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Report: Juventus, Paulo Dybala close to contract extension agreement

Please let this be the final stretch of this long, drawn-out process that we thought would be over months ago.

Juventus v UC Sampdoria - Serie A Photo by Daniele Badolato - Juventus FC/Juventus FC via Getty Images

Based on it being the second week of September, what we last heard about Juventus and Paulo Dybala agreeing to a contract extension during the early stages of the coronavirus lockdown in Italy have proven to be ... a little off the mark. We were told maybe, just maybe, the only thing preventing a deal getting 100 percent done was the travel restrictions from countries outside of Europe as Italy started to slowly reopen.

Still, we sit here less than two weeks before the 2020-21 season is set to kickoff, and now contract extension has been signed. Nothing close to it, really. Negotiations have gone on longer than any of us could have thought. Like, months longer than any of us thought. What was expected to be done before the 2019-20 season ended has no lingered on all summer — yes, even with the craziness of the last season — and is now on the brink of carrying over into the new campaign.

That is, unless what Tuttosport is reporting on Tuesday is on the money. It is a report that says that Juventus Chief Football Officer Fabio Paratici and Dybala’s representation are close to agreeing to the contract extension we’ve been waiting for months to be announced. According to Tuttosport, Dybala will sign said extension through 2025 and get an annual salary of €7 million with that potentially going up to €10 million with certain bonuses. Dybala currently makes around the same €7 million net salary per season, one of Juventus’ highest annual figures.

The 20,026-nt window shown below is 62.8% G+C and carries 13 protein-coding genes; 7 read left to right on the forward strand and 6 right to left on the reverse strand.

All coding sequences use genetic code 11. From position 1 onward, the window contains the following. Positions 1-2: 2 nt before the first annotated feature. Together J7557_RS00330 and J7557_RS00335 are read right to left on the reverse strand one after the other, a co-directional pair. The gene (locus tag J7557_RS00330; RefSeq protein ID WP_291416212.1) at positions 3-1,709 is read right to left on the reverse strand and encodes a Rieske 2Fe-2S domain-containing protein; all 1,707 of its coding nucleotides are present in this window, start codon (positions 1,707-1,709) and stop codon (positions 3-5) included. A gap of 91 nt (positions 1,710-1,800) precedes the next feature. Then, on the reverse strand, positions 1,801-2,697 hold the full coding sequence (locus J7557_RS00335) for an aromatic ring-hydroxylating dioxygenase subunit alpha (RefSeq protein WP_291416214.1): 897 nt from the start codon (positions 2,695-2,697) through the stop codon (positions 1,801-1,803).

Tuttosport also makes it clear: There are still some small details to work out with this contract extension, but the agreement in principle has always been expected to arrive.

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OK, now that we’ve gotten that out of my system, we can continue with this matter at hand.

The Dybala contract extension saga was never supposed to be this drawn out. Hell, it wasn’t supposed to be considered a saga at all, frankly. To give you an idea of just how long this has lasted and been something that has come and gone and then come back again into the news cycle, the first reports of Juve working on a new deal for Dybala was all the way back in February. That’s seven months ago. And even in these coronavirus times where time isn’t exactly easy to measure and two weeks can feel like two or three months,

The sticking point, at least from what the Italian press has reported in recent weeks, is that there’s been some hesitation on Juve’s part to commit that much money in annual salary to Dybala, who very nearly left the club last summer when he was close to signing with Manchester United and then Tottenham. That could be why Tuttosport’s latest reporting involves the €10 million figure only being reached if certain performance bonuses are met rather than that being what he is paid on a yearly basis.

If it truly is the smallest details that remain in this lengthy negotiations, then that is some really positive news to come at a time where Juve’s financial resources are preventing them from doing anything major on the transfer market. Dybala clearly wants to stay. He made that very apparent last summer even though the club had other ideas. And now that they seem willing to commit to him going into the future, you know he’s more than happy to agree to a long-term contract.